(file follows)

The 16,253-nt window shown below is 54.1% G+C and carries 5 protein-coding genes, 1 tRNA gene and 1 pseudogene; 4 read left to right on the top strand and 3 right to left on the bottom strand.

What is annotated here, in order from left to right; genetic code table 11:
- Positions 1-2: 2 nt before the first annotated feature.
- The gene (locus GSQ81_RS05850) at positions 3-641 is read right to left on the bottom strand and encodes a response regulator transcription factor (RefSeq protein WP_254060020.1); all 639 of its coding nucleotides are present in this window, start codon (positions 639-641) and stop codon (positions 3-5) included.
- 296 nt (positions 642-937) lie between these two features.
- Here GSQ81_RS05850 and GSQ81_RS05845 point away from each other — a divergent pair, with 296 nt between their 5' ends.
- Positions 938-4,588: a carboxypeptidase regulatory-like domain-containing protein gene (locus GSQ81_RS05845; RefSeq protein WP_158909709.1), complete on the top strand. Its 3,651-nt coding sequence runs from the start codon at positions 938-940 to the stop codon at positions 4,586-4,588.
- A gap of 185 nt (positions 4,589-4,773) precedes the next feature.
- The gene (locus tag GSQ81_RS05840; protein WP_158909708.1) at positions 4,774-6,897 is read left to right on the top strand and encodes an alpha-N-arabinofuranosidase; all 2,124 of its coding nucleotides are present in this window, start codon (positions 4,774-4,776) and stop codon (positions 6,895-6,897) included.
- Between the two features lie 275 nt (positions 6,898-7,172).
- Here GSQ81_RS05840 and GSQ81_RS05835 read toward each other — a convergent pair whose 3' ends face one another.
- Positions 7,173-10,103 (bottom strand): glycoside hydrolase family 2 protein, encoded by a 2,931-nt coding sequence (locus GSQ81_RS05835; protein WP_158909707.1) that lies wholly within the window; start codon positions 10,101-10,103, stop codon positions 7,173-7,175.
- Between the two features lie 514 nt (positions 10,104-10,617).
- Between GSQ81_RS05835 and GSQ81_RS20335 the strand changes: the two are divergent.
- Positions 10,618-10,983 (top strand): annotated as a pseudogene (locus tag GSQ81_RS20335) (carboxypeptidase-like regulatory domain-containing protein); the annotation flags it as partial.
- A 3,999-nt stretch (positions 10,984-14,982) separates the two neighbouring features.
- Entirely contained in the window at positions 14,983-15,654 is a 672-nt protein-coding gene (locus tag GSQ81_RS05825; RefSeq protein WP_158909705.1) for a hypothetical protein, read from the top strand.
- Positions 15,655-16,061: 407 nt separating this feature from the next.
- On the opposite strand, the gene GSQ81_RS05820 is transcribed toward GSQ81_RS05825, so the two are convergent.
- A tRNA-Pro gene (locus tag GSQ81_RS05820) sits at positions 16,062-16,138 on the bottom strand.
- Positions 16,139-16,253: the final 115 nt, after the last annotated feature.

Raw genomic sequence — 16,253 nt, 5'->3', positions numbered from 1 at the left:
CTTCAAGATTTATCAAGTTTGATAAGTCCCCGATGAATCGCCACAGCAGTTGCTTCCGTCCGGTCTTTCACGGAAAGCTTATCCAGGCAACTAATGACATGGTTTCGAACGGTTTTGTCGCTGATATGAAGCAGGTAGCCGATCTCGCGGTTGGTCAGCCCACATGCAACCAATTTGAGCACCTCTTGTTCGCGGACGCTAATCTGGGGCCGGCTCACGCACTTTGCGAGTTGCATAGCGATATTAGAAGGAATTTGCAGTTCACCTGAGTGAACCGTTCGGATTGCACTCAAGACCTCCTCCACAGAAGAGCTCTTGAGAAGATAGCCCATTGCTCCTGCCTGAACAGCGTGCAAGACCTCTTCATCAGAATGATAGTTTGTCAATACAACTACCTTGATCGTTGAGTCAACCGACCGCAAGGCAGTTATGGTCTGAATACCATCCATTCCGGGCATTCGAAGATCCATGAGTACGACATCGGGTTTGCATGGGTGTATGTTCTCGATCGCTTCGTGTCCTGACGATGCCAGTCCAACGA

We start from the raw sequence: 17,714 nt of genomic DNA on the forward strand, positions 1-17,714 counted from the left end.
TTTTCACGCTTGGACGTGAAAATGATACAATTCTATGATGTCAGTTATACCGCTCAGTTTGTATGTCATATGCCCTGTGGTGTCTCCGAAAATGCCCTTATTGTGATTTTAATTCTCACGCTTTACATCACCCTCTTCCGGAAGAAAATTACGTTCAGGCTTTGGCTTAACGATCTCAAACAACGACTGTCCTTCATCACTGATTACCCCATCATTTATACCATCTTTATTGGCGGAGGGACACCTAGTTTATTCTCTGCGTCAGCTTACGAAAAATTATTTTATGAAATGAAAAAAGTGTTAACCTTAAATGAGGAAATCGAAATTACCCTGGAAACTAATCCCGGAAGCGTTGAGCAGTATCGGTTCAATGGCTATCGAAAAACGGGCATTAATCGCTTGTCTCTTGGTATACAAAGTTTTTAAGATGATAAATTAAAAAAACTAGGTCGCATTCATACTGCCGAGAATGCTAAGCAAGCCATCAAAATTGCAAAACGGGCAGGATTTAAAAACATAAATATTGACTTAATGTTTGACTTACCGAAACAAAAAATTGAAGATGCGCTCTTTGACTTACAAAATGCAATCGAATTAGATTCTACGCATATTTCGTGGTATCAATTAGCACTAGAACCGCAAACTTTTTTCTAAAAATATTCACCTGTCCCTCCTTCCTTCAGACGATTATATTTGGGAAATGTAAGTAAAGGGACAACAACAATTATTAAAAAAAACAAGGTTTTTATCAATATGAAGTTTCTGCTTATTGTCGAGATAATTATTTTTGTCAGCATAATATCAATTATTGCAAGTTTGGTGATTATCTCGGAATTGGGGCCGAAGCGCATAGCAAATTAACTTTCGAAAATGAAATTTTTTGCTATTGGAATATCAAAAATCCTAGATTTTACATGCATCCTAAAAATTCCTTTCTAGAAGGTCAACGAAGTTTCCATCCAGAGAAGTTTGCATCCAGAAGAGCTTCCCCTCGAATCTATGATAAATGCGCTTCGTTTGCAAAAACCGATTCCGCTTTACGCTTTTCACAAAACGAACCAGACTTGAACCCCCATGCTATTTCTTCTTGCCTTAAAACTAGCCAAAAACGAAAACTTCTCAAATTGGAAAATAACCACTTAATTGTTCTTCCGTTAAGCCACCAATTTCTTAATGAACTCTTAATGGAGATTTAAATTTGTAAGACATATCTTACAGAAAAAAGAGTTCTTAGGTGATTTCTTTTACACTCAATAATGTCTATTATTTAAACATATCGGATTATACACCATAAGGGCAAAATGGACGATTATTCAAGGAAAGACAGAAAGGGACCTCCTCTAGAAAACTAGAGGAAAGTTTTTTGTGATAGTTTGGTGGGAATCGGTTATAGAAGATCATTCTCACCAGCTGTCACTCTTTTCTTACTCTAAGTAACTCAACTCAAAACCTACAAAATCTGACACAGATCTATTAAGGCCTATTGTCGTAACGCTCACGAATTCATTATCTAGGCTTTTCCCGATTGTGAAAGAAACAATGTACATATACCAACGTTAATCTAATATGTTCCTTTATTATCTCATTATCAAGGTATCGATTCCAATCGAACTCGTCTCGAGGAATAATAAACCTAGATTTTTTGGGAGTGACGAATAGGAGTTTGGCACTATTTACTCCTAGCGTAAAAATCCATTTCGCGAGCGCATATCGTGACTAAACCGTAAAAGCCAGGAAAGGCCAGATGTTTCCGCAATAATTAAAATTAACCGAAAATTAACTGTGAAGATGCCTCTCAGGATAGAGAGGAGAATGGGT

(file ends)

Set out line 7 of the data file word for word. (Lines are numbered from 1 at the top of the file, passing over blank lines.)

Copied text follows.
- Positions 938-4,588: a carboxypeptidase regulatory-like domain-containing protein gene (locus GSQ81_RS05845; RefSeq protein WP_158909709.1), complete on the top strand. Its 3,651-nt coding sequence runs from the start codon at positions 938-940 to the stop codon at positions 4,586-4,588.